I believe in the power of language
I’m no lexophile, but I know that language is foundational to our human experience and ability to coexist. Language is more than that, too. I try to use simple, thoughtful language because simple words are powerful. They can bring people together, inspire courage, and build one another up. Words and language also change. They evolve. And we should too.
I’ll be the first to say that it is hard to keep up with language’s evolution. I’ve had moments where I’ve used the wrong words, and someone pulled me aside to provide clarity, and even though those moments stung, they also provided me with an opportunity to learn and have a better understanding of how communities are impacted by the language we use.
The reality is that the language we use to talk to (and how we refer to) one another has an impact on how we treat each other. That ultimately contributes to a community’s well-being.
As I said, our understanding of DEI is evolving as the language around it does. That’s why I’d like to share a few of my recent learnings in the hope that we can grow together:
DEI and JEDI
DEI stands for Diversity, Equity and Inclusion. The recently added “J” stands for Justice. And its position at the front of the JEDI acronym is vital. That’s because leading with justice orients us toward action. DEI is all about what we can do now to make a difference. JEDI allows us to acknowledge and learn from the past and incorporate those learnings into today’s practices that make the future better.
Equity and Equality
It’s important to touch on why JEDI uses the word equity instead of equality. Equality means that each individual or group of people is given the same resources and opportunities. Equity recognizes that each person has different circumstances and suggests that allocation requires the exact resources and opportunities needed to reach equality, which is why we can’t talk about equity without justice, and why we can't talk about justice without equity.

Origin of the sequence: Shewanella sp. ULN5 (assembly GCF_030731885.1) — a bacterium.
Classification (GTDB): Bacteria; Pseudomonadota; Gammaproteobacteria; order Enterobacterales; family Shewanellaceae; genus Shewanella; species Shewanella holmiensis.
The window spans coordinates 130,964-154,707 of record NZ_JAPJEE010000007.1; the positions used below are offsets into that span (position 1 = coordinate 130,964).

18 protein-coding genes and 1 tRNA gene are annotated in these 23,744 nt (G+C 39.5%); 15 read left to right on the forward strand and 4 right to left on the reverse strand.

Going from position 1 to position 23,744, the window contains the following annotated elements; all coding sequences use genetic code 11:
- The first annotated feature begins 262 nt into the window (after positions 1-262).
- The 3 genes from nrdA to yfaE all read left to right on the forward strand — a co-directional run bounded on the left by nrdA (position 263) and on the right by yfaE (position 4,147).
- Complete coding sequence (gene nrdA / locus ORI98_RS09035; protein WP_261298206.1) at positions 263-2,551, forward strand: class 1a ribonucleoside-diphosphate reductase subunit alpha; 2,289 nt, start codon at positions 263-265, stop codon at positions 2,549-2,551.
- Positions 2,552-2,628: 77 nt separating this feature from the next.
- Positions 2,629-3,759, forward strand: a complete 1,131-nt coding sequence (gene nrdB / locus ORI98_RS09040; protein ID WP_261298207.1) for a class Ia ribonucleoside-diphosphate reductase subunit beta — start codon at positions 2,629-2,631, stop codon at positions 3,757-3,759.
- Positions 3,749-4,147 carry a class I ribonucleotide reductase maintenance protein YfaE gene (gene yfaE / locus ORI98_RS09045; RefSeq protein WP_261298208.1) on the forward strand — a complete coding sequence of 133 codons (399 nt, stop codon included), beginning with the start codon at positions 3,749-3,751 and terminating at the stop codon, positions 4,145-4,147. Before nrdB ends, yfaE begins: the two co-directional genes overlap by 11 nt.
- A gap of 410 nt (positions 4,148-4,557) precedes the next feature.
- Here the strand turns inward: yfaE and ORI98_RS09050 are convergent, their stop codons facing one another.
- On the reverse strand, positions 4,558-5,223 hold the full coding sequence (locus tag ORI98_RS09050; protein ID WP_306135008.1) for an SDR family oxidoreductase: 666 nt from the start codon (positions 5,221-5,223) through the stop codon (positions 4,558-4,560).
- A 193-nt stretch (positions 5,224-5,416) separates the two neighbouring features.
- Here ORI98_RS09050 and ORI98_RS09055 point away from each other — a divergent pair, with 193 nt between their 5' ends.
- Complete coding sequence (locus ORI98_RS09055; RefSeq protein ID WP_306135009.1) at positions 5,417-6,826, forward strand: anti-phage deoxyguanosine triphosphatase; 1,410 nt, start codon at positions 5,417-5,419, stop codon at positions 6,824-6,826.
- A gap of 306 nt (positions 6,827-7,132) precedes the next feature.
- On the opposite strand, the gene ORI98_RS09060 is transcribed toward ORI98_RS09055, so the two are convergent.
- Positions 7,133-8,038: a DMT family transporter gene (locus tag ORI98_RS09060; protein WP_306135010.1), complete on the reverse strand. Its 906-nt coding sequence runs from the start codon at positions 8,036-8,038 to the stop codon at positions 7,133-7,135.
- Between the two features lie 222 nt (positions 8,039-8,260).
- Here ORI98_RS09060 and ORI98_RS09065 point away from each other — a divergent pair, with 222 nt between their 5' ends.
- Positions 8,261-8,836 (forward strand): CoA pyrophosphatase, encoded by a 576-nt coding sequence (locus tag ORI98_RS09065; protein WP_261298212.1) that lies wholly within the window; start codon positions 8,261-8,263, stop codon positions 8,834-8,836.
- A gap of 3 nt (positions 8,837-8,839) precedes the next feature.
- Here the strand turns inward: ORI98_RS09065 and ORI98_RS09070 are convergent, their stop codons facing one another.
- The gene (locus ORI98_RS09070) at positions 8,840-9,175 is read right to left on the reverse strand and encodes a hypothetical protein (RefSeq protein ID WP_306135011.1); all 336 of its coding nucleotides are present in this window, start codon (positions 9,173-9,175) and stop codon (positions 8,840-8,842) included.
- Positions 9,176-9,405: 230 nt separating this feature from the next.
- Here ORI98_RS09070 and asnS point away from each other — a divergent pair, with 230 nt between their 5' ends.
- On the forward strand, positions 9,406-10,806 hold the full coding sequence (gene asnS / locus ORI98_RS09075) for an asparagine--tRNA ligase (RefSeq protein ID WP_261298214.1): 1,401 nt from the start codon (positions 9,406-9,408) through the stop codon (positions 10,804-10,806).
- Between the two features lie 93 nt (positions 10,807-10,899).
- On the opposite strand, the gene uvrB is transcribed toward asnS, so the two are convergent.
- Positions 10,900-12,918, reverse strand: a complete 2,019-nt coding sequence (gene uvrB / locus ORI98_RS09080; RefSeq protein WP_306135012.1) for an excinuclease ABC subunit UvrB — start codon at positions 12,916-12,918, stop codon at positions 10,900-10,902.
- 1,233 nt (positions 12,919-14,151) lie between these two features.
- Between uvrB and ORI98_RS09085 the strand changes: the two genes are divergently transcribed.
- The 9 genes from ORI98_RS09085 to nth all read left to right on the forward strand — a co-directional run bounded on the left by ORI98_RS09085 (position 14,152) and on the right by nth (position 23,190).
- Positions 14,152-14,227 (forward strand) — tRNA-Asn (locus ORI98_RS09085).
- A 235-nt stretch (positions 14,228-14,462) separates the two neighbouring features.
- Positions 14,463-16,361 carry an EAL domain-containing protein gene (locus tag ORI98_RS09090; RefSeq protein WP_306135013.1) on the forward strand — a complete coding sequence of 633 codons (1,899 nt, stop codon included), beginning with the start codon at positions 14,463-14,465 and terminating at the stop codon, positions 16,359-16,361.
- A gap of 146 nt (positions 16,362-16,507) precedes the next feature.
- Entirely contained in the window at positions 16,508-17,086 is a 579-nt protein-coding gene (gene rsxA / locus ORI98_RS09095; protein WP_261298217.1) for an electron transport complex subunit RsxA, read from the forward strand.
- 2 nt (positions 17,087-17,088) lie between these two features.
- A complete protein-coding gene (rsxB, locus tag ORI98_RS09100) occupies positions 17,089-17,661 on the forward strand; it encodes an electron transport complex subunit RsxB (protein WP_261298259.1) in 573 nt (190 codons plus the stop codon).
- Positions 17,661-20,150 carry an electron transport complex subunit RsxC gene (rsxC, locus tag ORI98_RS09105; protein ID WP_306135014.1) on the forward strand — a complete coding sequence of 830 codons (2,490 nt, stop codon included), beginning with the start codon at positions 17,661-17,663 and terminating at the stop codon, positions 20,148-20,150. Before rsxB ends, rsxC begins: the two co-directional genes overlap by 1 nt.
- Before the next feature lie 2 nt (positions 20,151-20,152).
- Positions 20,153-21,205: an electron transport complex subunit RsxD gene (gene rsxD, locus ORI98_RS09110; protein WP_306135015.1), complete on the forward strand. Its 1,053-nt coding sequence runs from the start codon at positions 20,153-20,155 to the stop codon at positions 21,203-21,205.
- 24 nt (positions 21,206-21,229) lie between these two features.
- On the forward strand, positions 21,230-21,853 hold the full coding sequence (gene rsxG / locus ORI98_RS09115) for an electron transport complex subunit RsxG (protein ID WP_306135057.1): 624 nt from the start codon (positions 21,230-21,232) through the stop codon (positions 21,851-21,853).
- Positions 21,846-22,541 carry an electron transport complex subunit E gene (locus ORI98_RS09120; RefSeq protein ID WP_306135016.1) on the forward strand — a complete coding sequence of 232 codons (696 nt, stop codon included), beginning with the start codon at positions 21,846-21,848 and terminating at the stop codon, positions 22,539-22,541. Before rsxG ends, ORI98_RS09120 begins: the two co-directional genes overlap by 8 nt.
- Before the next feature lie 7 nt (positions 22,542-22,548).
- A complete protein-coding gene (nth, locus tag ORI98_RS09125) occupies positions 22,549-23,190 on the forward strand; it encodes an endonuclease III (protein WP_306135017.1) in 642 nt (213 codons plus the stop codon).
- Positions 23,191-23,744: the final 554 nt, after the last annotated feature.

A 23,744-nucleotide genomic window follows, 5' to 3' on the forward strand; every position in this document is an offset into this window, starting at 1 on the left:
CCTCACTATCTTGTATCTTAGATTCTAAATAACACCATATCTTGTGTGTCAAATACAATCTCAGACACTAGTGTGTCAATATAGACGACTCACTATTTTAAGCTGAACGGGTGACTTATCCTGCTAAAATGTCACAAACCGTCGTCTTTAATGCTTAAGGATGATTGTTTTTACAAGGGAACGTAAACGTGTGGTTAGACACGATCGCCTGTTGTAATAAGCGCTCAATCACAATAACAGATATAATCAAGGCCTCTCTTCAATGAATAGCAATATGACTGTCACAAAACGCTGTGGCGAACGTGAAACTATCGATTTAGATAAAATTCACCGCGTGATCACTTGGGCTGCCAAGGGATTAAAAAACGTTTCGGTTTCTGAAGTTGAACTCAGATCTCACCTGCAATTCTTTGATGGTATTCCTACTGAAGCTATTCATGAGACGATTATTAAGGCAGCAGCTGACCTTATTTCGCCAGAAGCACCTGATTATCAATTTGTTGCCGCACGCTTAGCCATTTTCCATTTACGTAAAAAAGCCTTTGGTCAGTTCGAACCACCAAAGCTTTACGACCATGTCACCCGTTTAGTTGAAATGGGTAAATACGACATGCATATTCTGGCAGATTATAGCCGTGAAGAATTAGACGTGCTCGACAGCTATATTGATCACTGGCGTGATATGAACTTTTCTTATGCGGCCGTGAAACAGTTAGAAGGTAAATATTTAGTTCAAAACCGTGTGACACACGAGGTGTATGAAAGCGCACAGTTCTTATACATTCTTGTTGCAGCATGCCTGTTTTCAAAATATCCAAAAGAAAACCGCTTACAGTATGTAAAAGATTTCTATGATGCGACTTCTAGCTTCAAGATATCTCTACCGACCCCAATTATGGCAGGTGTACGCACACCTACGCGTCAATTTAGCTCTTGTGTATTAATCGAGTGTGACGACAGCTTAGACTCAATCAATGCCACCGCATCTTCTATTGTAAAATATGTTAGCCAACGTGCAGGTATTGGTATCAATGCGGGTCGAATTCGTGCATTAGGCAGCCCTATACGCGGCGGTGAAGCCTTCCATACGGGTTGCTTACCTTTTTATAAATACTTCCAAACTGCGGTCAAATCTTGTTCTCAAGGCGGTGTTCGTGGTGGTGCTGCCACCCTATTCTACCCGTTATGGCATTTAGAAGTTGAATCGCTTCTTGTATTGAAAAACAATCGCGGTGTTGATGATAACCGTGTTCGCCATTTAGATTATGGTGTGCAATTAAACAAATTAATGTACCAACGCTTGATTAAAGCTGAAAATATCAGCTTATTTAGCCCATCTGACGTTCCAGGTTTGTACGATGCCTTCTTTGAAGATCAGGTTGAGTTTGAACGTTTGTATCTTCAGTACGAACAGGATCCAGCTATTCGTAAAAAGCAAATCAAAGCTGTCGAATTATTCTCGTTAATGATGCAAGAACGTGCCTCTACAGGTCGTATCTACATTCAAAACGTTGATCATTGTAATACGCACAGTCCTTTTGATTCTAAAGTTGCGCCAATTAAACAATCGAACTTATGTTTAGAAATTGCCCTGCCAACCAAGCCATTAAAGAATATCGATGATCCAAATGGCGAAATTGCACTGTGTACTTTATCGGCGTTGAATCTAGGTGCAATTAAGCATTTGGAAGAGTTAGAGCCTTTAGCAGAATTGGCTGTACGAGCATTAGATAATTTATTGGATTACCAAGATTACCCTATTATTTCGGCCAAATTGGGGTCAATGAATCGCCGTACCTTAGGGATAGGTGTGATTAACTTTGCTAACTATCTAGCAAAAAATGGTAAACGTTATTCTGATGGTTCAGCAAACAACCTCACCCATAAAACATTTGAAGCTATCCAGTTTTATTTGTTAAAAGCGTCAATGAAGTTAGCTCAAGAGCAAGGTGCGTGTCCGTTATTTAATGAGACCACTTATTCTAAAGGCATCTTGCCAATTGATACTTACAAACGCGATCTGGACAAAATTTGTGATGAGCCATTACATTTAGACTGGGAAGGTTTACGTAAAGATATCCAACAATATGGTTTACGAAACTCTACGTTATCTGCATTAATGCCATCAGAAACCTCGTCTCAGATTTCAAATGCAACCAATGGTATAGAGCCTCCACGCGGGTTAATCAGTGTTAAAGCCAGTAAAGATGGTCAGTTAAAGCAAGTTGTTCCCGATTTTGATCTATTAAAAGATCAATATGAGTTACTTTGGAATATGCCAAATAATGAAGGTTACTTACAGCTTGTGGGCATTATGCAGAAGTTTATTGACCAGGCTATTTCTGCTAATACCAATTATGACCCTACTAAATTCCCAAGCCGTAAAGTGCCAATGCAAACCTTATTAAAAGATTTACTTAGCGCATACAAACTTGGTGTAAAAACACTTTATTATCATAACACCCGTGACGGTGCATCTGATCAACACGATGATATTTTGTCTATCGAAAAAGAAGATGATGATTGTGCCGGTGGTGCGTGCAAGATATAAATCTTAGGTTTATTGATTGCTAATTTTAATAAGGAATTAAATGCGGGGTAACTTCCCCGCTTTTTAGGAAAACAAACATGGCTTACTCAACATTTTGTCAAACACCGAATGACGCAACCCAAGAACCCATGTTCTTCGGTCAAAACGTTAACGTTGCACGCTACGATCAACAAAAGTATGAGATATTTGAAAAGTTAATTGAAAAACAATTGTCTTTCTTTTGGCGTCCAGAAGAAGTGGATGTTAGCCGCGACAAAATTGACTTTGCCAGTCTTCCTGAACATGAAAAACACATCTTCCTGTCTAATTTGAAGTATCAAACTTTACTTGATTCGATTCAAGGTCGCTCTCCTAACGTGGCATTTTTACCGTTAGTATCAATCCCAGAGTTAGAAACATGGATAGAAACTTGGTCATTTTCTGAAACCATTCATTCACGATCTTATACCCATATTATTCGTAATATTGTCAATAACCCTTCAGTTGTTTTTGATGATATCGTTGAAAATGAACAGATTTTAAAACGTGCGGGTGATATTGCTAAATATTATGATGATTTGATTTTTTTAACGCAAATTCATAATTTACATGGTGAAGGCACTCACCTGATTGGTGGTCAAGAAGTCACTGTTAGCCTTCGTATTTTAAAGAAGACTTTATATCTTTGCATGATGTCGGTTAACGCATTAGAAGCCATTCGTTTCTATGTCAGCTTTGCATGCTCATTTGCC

There is a clear difference between ”underrepresented,”, “historically excluded,” and “marginalized.”
While I use all these words, I’ve learned that when and how I use them makes a huge difference. When I’m looking at data, I may use the term underrepresented, as the term helps frame statistics thoughtfully around groups that may be left out of measurements. However, I also always pair the term with people-first language to balance data with lived experience.
This is something I’ve learned that helps me lead with justice and equity. Consider terms like historically excluded and how they change the overall sentiment: “Students from rural high schools are underrepresented in our incoming class. These students have been historically excluded as we plan our fall admissions travel.”
As a result of intersectionality, we need to be mindful that some groups have not been entirely excluded but may be a part of systemic marginalization, meaning their ways of life or cultures are often devalued, marginalized and not seen as the “norm” within an environment.
I’m inspired by this quote from Mauro Guillen: "Education in the future will need to help people learn and also help people unlearn.” Language is foundational to how students experience education. In a world where future learners will be more diverse, our higher ed system needs to continue evolving to meet the needs of all students.
As we educate the next generation of leaders, innovators and problem-solvers, we do this by creating environments that allow every student to feel understood and valued so that they can learn, thrive and leave the world better than they found it.